the War Between the States (or Civil War). At
6 p.m., the flag came down and Col. J.H.
Fannin surrendered Fort Tyler.

Union losses totaled 7 killed and 29
wounded. The Confederates lost 19 killed,
28 wounded and 218 missing. Gen. Tyler
was among them. Many of the dead rest
across the river at
Fort Tyler Cemetery.

The Union troops inflicted heavy damage on
the railroad and other military support
facilities in West Point before continuing east
on the road to LaGrange. There they would
be met by the battle lines of the Nancy Harts,
Georgia's famed all female company.

Fort Tyler has been beautifully reconstructed
on its original site. A paved pathway leads up
the high hill to the restored earthworks. It is
open during daylight hours and there is no
admission fee.

The park is located on 6th Avenue, one-half
block north of 10th Street. It overlooks historic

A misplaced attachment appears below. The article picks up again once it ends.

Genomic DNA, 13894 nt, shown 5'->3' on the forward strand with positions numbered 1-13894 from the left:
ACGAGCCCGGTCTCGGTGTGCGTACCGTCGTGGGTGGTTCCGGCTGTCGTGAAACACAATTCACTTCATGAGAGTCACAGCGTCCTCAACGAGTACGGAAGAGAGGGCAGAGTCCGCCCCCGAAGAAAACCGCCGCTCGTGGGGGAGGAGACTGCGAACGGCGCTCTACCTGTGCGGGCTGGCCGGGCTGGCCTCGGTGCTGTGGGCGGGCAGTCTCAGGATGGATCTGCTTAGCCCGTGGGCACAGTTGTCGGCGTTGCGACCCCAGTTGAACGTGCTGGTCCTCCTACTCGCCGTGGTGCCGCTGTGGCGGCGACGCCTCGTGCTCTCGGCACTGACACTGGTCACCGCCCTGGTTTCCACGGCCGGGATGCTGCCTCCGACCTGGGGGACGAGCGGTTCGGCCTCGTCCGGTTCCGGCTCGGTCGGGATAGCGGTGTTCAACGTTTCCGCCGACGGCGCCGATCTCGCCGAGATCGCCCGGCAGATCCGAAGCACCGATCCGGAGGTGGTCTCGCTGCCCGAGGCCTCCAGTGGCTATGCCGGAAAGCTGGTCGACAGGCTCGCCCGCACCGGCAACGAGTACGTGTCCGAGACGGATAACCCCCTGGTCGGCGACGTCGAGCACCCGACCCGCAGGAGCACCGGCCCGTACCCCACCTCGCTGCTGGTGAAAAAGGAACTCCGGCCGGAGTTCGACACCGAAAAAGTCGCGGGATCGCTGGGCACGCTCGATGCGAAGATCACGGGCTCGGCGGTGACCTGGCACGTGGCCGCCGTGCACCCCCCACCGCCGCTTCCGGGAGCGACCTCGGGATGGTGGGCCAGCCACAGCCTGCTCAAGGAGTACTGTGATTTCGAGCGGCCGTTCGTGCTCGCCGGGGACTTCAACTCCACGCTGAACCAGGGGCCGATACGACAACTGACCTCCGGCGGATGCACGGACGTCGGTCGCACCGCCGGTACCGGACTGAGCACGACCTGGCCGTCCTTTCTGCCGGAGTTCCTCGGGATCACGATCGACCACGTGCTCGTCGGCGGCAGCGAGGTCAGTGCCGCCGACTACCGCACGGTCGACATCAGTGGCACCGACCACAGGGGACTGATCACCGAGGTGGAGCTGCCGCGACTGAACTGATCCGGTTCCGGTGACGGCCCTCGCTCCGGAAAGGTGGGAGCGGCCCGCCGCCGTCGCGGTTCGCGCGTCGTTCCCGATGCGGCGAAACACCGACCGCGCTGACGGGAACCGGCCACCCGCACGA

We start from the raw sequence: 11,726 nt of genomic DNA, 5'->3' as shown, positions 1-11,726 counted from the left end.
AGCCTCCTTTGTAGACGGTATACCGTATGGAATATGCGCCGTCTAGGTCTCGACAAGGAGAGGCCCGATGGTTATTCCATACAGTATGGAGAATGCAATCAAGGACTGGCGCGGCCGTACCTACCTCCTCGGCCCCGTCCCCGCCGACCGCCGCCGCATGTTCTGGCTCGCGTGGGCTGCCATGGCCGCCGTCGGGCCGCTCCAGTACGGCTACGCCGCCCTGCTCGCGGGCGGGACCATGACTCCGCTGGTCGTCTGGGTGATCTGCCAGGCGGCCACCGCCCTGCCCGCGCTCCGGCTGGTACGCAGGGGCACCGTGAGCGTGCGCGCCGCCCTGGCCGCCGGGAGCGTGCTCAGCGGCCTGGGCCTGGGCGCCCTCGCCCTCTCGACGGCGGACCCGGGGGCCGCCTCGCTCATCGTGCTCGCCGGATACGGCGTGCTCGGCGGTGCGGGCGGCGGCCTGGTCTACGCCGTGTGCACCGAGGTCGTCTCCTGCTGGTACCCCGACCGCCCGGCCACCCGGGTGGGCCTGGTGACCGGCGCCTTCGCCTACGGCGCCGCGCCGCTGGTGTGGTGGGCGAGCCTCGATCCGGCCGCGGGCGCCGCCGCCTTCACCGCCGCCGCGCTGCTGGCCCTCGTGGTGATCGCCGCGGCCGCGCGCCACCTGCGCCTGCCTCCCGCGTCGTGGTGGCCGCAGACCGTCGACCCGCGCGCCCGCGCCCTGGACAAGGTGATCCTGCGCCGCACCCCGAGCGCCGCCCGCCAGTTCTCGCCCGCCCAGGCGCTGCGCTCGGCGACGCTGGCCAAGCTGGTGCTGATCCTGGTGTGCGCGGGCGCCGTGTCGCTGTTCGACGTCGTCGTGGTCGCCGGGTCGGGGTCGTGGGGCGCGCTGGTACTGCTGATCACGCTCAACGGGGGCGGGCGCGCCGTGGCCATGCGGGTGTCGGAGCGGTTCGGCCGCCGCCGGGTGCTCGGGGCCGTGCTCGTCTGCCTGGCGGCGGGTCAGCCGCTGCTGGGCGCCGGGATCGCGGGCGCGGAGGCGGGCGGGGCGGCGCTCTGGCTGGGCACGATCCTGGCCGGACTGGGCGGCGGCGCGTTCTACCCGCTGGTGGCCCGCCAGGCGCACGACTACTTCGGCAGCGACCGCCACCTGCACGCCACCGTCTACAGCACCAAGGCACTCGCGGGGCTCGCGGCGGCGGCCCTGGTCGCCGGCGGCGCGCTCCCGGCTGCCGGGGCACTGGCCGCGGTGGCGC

downtown West Point, Georgia.

Please click here to visit the fort's website for
more information.
Reconstructed Fort
Fort Tyler has been rebuilt on its
original site and is now part of an
outstanding park. The battle here
took place 7 days after Robert E.
Lee surrendered at Appomattox.
Magazine of Fort Tyler
The magazine of the fort was blown
up by Union troops after the battle
and the fort itself was later leveled to
build a hilltop reservoir.
West Point, Georgia
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Copyright 2011 & 2015 by Dale Cox
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Last Updated: April 13, 2015
Interior of Fort Tyler
The fort was a standard earthen
redoubt of the time. Its dirt walls
were supported by timbers to create
firing positions for the Confederate